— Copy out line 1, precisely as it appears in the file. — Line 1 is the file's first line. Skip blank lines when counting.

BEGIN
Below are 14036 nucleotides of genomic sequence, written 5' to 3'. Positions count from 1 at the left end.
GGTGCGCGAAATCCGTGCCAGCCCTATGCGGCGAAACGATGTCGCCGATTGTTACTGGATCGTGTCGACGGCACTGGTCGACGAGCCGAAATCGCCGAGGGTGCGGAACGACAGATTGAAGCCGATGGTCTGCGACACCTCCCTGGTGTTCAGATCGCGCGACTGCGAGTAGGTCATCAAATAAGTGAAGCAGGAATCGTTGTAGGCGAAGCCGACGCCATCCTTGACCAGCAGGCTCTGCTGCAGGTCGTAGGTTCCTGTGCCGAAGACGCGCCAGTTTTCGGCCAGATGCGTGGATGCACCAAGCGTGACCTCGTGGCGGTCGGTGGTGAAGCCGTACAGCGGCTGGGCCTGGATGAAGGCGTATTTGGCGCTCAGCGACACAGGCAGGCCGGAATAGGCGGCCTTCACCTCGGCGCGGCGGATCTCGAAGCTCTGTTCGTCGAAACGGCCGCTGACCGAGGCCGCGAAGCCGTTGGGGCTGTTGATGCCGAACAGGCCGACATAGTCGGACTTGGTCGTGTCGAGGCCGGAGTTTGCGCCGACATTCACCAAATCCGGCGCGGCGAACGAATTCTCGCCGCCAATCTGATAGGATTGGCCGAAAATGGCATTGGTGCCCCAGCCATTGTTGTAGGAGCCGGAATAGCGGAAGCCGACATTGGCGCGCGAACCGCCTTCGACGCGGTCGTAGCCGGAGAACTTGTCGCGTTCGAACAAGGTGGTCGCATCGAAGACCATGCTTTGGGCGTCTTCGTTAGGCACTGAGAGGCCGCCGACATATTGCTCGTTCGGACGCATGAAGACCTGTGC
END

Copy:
Below are 14036 nucleotides of genomic sequence, written 5' to 3'. Positions count from 1 at the left end.